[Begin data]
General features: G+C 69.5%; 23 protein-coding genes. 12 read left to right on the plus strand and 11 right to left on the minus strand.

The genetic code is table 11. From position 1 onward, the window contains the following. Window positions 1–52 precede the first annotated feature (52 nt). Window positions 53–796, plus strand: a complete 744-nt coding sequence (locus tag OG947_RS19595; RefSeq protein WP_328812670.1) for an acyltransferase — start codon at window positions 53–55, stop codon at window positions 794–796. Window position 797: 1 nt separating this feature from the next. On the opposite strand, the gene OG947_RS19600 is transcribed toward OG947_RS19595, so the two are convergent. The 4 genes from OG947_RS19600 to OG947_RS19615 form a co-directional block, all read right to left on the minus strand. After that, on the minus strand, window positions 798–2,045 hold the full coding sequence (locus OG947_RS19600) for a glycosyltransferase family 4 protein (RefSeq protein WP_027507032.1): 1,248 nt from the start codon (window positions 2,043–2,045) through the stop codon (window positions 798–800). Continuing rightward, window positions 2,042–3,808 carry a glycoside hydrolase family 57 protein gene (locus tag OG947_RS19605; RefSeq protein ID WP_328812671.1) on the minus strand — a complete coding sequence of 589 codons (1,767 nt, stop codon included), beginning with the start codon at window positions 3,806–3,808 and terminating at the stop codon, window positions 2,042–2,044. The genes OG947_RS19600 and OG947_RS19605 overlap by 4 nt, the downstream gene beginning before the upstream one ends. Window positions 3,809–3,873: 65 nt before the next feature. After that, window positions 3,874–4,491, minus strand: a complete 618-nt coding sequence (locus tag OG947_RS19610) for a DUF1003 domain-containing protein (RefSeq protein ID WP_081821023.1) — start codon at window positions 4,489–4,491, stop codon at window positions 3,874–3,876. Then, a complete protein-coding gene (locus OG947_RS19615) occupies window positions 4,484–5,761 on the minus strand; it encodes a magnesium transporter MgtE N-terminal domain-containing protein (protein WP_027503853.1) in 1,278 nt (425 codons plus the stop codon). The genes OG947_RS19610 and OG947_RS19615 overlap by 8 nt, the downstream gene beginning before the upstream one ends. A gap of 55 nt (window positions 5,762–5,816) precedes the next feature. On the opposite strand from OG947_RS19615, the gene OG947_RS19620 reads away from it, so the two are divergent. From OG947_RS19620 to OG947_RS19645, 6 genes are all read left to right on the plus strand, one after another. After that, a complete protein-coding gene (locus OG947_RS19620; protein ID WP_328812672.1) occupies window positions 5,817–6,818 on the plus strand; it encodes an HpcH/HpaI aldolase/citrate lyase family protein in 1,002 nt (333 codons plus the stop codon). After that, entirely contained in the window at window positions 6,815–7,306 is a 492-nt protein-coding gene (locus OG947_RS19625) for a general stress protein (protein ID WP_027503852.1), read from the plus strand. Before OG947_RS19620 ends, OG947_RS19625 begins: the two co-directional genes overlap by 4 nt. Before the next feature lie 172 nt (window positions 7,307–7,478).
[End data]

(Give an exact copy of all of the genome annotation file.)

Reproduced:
General features: G+C 69.5%; 23 protein-coding genes. 12 read left to right on the plus strand and 11 right to left on the minus strand.

The genetic code is table 11. From position 1 onward, the window contains the following. Window positions 1–52 precede the first annotated feature (52 nt). Window positions 53–796, plus strand: a complete 744-nt coding sequence (locus tag OG947_RS19595; RefSeq protein WP_328812670.1) for an acyltransferase — start codon at window positions 53–55, stop codon at window positions 794–796. Window position 797: 1 nt separating this feature from the next. On the opposite strand, the gene OG947_RS19600 is transcribed toward OG947_RS19595, so the two are convergent. The 4 genes from OG947_RS19600 to OG947_RS19615 form a co-directional block, all read right to left on the minus strand. After that, on the minus strand, window positions 798–2,045 hold the full coding sequence (locus OG947_RS19600) for a glycosyltransferase family 4 protein (RefSeq protein WP_027507032.1): 1,248 nt from the start codon (window positions 2,043–2,045) through the stop codon (window positions 798–800). Continuing rightward, window positions 2,042–3,808 carry a glycoside hydrolase family 57 protein gene (locus tag OG947_RS19605; RefSeq protein ID WP_328812671.1) on the minus strand — a complete coding sequence of 589 codons (1,767 nt, stop codon included), beginning with the start codon at window positions 3,806–3,808 and terminating at the stop codon, window positions 2,042–2,044. The genes OG947_RS19600 and OG947_RS19605 overlap by 4 nt, the downstream gene beginning before the upstream one ends. Window positions 3,809–3,873: 65 nt before the next feature. After that, window positions 3,874–4,491, minus strand: a complete 618-nt coding sequence (locus tag OG947_RS19610) for a DUF1003 domain-containing protein (RefSeq protein ID WP_081821023.1) — start codon at window positions 4,489–4,491, stop codon at window positions 3,874–3,876. Then, a complete protein-coding gene (locus OG947_RS19615) occupies window positions 4,484–5,761 on the minus strand; it encodes a magnesium transporter MgtE N-terminal domain-containing protein (protein WP_027503853.1) in 1,278 nt (425 codons plus the stop codon). The genes OG947_RS19610 and OG947_RS19615 overlap by 8 nt, the downstream gene beginning before the upstream one ends. A gap of 55 nt (window positions 5,762–5,816) precedes the next feature. On the opposite strand from OG947_RS19615, the gene OG947_RS19620 reads away from it, so the two are divergent. From OG947_RS19620 to OG947_RS19645, 6 genes are all read left to right on the plus strand, one after another. After that, a complete protein-coding gene (locus OG947_RS19620; protein ID WP_328812672.1) occupies window positions 5,817–6,818 on the plus strand; it encodes an HpcH/HpaI aldolase/citrate lyase family protein in 1,002 nt (333 codons plus the stop codon). After that, entirely contained in the window at window positions 6,815–7,306 is a 492-nt protein-coding gene (locus OG947_RS19625) for a general stress protein (protein ID WP_027503852.1), read from the plus strand. Before OG947_RS19620 ends, OG947_RS19625 begins: the two co-directional genes overlap by 4 nt. Before the next feature lie 172 nt (window positions 7,307–7,478).